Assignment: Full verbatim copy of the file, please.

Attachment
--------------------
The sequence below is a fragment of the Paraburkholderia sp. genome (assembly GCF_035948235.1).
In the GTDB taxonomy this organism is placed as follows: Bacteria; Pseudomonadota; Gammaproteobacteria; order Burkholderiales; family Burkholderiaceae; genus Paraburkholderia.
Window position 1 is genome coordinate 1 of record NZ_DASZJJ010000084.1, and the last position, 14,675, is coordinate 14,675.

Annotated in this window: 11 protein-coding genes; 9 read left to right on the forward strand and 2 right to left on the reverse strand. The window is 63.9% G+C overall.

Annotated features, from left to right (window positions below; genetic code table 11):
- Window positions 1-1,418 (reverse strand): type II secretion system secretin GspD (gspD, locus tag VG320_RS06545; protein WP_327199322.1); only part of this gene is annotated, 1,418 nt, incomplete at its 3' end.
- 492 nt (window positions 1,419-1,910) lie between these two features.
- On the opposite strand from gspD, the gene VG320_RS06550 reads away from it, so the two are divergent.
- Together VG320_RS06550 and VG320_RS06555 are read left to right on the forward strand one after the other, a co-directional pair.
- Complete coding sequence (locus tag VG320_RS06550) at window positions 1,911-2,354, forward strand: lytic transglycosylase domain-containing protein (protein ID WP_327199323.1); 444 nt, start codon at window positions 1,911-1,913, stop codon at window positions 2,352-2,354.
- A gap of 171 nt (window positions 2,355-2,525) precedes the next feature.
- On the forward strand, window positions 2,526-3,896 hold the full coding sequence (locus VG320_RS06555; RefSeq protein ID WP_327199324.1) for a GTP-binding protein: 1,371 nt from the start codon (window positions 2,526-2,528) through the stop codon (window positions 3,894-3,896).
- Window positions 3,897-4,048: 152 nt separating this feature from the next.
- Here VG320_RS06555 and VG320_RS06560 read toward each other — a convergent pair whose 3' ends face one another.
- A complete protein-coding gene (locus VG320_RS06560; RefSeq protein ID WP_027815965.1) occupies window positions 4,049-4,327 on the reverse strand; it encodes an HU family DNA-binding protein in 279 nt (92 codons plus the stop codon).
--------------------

The sequence below is a fragment of the Paraburkholderia sp. genome (assembly GCF_035948235.1).
In the GTDB taxonomy this organism is placed as follows: Bacteria; Pseudomonadota; Gammaproteobacteria; order Burkholderiales; family Burkholderiaceae; genus Paraburkholderia.
Window position 1 is genome coordinate 1 of record NZ_DASZJJ010000084.1, and the last position, 14,675, is coordinate 14,675.

Annotated in this window: 11 protein-coding genes; 9 read left to right on the forward strand and 2 right to left on the reverse strand. The window is 63.9% G+C overall.

Annotated features, from left to right (window positions below; genetic code table 11):
- Window positions 1-1,418 (reverse strand): type II secretion system secretin GspD (gspD, locus tag VG320_RS06545; protein WP_327199322.1); only part of this gene is annotated, 1,418 nt, incomplete at its 3' end.
- 492 nt (window positions 1,419-1,910) lie between these two features.
- On the opposite strand from gspD, the gene VG320_RS06550 reads away from it, so the two are divergent.
- Together VG320_RS06550 and VG320_RS06555 are read left to right on the forward strand one after the other, a co-directional pair.
- Complete coding sequence (locus tag VG320_RS06550) at window positions 1,911-2,354, forward strand: lytic transglycosylase domain-containing protein (protein ID WP_327199323.1); 444 nt, start codon at window positions 1,911-1,913, stop codon at window positions 2,352-2,354.
- A gap of 171 nt (window positions 2,355-2,525) precedes the next feature.
- On the forward strand, window positions 2,526-3,896 hold the full coding sequence (locus VG320_RS06555; RefSeq protein ID WP_327199324.1) for a GTP-binding protein: 1,371 nt from the start codon (window positions 2,526-2,528) through the stop codon (window positions 3,894-3,896).
- Window positions 3,897-4,048: 152 nt separating this feature from the next.
- Here VG320_RS06555 and VG320_RS06560 read toward each other — a convergent pair whose 3' ends face one another.
- A complete protein-coding gene (locus VG320_RS06560; RefSeq protein ID WP_027815965.1) occupies window positions 4,049-4,327 on the reverse strand; it encodes an HU family DNA-binding protein in 279 nt (92 codons plus the stop codon).